Bland chose electrical engineering as his major. Of his classroom experiences, he remembers nothing out of the ordinary. I didn’t think we were treated any differently in the classroom,” said Bland. “People in the classroom ignored the fact that we were there.” If they did overtly hate Bland’s presence, Bland said they more than likely steered out of their way. “It’s not hard to do with three of us on a campus that size,” replied Bland. Through the quiet hostility and forced civility of white classmates, Bland, Harris, and Thomas were virtually isolated from University social life. At that time, the fraternity life dominated the University, and Bland, Harris, and Thomas knew they would never be allowed in that turf. As a result, they looked elsewhere for friendship and companionship. They found it in the black community of Charlottesville. “Charlottesville was graciousness in accepting us,” said Bland. “There was some pride in that black students were finally attending the University. It was pretty much our social outlet, going into town”.

Though the black community provided a great amount of social support for Bland, Harris and Thomas, the environment was overall stressful. They never thought though to protest about their situation or knew of any Civil rights protests happening in Charlottesville to alleviate some of the tension desegregation an all white institution was giving them. “I don’t recall there being any types of demonstration or protests going on in the Charlottesville or University during the time that we were there. Certainly if there were, we were not aware of them. I think we would have participated had there been some. But for the most part we focused on our academic career.”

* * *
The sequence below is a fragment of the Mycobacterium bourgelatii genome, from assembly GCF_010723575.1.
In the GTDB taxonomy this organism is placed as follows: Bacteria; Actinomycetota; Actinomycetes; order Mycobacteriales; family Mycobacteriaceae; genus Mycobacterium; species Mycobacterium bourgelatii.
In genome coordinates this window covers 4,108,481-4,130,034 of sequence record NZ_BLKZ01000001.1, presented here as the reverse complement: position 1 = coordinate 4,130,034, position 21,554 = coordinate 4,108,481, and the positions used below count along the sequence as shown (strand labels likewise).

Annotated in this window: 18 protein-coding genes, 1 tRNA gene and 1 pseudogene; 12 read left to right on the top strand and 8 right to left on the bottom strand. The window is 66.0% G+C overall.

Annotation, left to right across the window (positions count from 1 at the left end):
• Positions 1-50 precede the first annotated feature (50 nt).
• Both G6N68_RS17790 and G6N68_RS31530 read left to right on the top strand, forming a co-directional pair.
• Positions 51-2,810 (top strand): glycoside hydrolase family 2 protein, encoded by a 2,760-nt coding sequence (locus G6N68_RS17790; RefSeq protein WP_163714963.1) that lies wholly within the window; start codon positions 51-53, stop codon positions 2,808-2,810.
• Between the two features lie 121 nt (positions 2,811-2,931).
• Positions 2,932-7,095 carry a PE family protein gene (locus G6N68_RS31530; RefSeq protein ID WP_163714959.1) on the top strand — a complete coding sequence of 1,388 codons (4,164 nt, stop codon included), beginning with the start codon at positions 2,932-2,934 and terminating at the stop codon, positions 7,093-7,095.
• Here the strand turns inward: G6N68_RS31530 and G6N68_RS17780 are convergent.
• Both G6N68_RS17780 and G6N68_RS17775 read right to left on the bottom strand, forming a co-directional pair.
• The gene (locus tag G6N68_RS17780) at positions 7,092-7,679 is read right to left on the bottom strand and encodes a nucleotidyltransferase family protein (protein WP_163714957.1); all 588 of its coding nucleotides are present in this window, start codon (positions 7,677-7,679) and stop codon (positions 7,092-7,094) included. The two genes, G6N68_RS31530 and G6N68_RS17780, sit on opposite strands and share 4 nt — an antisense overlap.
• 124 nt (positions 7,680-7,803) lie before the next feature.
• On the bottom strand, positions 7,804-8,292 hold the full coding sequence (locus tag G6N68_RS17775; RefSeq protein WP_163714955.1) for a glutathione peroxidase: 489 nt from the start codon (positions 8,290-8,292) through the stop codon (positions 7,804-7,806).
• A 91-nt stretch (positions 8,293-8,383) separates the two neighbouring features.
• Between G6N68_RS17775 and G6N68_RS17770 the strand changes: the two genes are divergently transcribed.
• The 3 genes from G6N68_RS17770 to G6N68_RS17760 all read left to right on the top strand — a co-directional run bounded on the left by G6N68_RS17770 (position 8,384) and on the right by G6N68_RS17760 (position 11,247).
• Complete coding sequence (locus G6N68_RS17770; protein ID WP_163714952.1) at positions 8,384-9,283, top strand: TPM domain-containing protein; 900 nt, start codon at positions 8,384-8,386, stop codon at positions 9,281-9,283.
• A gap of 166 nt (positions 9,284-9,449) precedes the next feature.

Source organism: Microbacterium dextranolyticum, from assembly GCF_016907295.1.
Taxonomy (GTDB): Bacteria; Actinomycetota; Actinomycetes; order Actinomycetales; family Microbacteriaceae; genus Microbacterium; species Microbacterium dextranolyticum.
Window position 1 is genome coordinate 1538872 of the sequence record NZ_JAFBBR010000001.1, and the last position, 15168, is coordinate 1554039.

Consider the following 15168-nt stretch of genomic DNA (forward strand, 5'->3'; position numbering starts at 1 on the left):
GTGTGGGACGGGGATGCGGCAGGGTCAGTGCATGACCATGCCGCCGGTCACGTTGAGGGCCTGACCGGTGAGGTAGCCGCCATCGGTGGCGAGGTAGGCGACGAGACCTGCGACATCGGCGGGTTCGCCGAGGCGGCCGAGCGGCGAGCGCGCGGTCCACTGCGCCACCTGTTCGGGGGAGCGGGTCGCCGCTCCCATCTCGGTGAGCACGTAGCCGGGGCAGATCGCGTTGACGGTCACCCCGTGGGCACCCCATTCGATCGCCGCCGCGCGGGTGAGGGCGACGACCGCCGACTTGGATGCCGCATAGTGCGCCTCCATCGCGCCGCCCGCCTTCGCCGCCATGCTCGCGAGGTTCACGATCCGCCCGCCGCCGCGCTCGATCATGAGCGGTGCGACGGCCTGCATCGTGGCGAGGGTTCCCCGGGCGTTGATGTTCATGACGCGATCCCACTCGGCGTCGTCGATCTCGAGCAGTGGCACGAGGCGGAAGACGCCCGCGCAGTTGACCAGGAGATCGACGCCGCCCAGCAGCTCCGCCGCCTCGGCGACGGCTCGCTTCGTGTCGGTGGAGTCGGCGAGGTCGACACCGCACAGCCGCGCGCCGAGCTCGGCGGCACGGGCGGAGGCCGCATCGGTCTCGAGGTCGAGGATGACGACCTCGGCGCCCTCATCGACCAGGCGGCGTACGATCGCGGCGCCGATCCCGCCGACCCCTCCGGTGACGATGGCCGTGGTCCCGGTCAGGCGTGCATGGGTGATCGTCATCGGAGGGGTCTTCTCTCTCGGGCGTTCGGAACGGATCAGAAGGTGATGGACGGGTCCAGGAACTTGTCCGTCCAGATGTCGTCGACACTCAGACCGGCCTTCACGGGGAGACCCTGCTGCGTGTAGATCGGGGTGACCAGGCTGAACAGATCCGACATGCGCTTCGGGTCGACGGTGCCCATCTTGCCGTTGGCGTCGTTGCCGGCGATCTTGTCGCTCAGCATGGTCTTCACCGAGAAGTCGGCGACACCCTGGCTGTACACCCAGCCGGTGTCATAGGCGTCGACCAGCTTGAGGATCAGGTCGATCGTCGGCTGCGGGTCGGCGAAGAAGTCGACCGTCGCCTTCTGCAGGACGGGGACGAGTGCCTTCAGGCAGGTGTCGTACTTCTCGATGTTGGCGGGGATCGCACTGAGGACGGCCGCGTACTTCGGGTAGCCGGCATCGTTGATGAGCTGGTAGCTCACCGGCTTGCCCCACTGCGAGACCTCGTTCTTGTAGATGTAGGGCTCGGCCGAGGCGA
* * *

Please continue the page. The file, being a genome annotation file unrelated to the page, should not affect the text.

Toward the end of the year, probably from a combination of stress from academics and attending the University, Harris and Thomas left in the Spring of their first year, 1956. Bland was on his own.

On Bland’s own part, he never considered leaving the University. “I never considered leaving voluntarily. After my second year, I was on academic probation so I certainly was the verge of not being asked to return” Bland realized, his high school training in math and sciences was lacking, and electrical engineering at the University’s engineering school, along with any other engineering program was not forgiving to someone who was still struggling with the skills. Bland constantly found himself studying to keep up.